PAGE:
Senior Speaker Shaza Mousa ’23

Shaza Mousa ’23

Voted on by her peers, Shaza Mousa ’23 was the Senior Speaker at the Class of 2023 Commencement ceremony on June 16. She reflected on being grounded in the journey of life at Poly, facing the transition to college that is on the near horizon, and the passing of time. Painting a picture of life at Poly, she touched on everyday things that now hold a certain fondness — like yogurt in Commons, the mystery of proper semicolon usage, and Mr. Jared Winston’s shirt signage, as well as learning to not take things for granted as the pandemic taught us all. Enjoy her beautiful and witty speech!

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My fellow classmates, esteemed trustees, illustrious faculty, beloved family members, favored guests, and everyone else not included in those categories, what’s good?

I’m going to be honest, the senioritis hit pretty hard so I may have Chat GPTed some of this speech. Let’s get right into it. Thank you all for coming! It’s an honor to be speaking here at [school name]. That was a Chat GPT joke. I would never actually misuse ChatGPT. I have far too much integrity for that, or at least that’s what my lawyers have told me to say.

Shaza Mousa

Anyway, we are gathered here today to celebrate the class of 2023’s accomplishments, partake in the consumption of free refreshments, but most of all to see what inspirational sign Jared Winston is gonna attach to his shirt on this very special occasion. This is a time to commemorate our growth as students, as young adults, and—hopefully for some at least—as productive members of society.

I’ve learned so much at Poly, from derivatives and integrals, to gaga ball, to how to skim the goods off of the top of the Commons yogurt before it’s all gone. And yet there’s still so much I don’t know and frankly may never know, like how to use a semicolon properly, basic algebra, and why we still read The Great Gatsby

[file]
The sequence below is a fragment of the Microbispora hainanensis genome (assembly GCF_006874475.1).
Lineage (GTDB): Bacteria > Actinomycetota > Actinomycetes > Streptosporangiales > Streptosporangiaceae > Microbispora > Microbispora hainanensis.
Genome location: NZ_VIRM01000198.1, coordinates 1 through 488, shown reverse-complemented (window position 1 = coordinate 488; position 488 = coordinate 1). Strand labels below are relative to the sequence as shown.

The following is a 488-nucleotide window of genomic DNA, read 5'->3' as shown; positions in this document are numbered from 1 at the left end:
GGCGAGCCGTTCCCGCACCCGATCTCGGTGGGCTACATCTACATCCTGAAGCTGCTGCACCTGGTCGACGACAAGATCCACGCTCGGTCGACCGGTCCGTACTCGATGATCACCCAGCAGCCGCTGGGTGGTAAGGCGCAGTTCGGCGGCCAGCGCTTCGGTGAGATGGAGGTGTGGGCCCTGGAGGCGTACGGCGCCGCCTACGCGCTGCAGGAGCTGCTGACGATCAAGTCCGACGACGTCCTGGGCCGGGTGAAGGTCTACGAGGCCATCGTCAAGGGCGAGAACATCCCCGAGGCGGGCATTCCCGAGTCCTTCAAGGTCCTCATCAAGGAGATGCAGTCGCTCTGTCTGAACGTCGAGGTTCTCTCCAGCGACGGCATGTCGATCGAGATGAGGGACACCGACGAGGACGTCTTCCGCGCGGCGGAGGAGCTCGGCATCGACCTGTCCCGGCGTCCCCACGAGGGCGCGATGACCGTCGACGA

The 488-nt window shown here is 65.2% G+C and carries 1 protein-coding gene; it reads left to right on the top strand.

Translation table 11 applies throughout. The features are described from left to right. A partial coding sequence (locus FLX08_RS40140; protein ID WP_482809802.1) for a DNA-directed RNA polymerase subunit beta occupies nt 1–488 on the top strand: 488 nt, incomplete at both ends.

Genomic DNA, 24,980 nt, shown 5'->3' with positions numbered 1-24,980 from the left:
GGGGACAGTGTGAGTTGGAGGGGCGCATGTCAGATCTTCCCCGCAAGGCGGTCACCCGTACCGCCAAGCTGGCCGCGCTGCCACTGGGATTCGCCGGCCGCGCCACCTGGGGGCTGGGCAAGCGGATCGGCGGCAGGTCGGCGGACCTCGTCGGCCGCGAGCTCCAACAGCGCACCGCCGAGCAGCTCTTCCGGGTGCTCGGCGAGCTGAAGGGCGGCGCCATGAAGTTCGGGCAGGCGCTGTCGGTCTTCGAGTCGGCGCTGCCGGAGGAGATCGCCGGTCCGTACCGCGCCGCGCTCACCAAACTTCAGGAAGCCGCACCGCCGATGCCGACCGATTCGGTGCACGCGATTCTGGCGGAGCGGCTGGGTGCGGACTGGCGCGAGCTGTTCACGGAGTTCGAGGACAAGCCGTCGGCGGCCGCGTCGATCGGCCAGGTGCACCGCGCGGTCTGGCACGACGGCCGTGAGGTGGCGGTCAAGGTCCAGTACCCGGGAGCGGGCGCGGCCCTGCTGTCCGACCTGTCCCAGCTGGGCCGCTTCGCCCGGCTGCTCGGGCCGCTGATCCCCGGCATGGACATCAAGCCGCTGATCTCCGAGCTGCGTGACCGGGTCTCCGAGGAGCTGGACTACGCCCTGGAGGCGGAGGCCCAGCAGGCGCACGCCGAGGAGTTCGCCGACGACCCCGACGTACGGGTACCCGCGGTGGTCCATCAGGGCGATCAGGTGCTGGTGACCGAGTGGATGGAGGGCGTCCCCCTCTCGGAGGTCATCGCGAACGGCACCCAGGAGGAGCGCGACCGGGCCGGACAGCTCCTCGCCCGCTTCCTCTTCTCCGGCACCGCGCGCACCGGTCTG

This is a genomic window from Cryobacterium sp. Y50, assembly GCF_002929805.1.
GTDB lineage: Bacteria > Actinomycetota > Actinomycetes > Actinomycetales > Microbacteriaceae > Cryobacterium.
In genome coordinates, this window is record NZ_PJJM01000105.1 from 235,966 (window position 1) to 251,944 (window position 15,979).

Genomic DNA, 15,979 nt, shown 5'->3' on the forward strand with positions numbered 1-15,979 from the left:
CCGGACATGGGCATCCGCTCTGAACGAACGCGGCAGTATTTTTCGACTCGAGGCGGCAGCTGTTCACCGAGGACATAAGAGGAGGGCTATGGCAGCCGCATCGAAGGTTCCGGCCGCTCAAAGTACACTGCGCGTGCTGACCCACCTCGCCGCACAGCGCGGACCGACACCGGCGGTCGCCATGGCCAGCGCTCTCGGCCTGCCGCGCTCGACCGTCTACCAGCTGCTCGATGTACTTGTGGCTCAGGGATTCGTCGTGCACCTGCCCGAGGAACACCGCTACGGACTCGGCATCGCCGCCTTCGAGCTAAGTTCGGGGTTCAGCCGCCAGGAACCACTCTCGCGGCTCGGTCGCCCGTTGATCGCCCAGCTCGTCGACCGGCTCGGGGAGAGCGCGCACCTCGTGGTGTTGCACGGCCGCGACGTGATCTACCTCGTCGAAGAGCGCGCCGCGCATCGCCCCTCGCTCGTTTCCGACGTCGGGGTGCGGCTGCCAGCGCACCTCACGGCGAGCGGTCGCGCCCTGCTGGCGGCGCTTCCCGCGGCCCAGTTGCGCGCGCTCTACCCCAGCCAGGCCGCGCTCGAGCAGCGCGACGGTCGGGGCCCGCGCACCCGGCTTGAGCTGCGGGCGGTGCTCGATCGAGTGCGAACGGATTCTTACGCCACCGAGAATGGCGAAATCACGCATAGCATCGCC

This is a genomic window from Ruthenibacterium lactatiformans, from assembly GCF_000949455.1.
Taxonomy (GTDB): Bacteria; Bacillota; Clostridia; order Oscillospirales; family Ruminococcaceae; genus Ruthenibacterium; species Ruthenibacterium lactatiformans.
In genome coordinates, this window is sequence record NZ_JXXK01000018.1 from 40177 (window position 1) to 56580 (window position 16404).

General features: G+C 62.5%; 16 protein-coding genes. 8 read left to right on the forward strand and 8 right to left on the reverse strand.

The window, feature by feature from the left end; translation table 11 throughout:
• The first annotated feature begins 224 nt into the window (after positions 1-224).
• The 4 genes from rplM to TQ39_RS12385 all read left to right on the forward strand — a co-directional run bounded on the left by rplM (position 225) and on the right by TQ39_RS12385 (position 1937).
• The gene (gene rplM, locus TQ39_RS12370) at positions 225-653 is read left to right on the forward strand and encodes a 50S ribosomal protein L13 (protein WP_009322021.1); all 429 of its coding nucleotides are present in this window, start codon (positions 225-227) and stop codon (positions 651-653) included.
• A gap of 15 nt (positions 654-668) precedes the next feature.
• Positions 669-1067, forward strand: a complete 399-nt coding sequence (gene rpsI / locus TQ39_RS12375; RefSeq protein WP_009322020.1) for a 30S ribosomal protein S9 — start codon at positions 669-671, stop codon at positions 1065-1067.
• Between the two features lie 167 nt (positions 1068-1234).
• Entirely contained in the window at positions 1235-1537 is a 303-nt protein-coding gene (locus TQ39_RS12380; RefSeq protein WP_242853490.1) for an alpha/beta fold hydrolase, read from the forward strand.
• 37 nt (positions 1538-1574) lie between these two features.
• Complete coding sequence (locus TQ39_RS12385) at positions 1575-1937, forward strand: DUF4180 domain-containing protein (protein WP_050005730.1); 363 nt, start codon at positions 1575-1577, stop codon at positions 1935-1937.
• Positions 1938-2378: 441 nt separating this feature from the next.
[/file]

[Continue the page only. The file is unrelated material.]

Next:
Looking around at all of us, it’s clear that we’ve grown so much, some more than others. We tend to view change as a gradual force, one that happens before our very eyes, only revealing itself when we zoom out. And yet we’re about to experience a huge, sudden earth-shattering, groundbreaking, world-rearranging change. Suddenly there’s no more familiar faces, no more debriefs with the deans. More importantly, there’s no more access to their cozy offices when they’re not there. There’s no more student center hangs, no more conversations that gradually get louder in the library that are inevitably interrupted by the librarians shushing you or threatening to kick you out (usually both at the same time). There’s no more playing basketball with friends in the legacy gym, and (fortunately or unfortunately) there’s no more commons chicken and rice. Instead we’ll be faced with the challenge of acclimating to new environments, new routines, new schedules, and new social circles, all while trying to figure out how to get internships, do laundry, and cook rice. 

The transition from high school to college is a daunting one. It just feels so momentous and grand and… scary. I think that’s mainly because it feels like for the past 4 years and maybe even longer we’ve made such a big deal out of going to college. It seems like our whole lives—our classes, our grades, our extracurriculars, our hobbies, all of it—revolved around this one thing. It got to a point where every workout, every second in a game, every meet, every brushstroke, every note, every word could be used as a tool to impress college recruiters or admissions officers. 

I think that’s where the senioritis phenomenon comes from. It’s the result of seeing our lives as a means to an end, focusing on a goal rather than feeling ourselves grounded in the journey that it took to get there. When you make something your whole world, once it’s within your grasp you look around you and the actual world is nothing to you. So once you finally get there, then you’re just burnt out, unable to start any of your three philosophy essays that were due a month ago.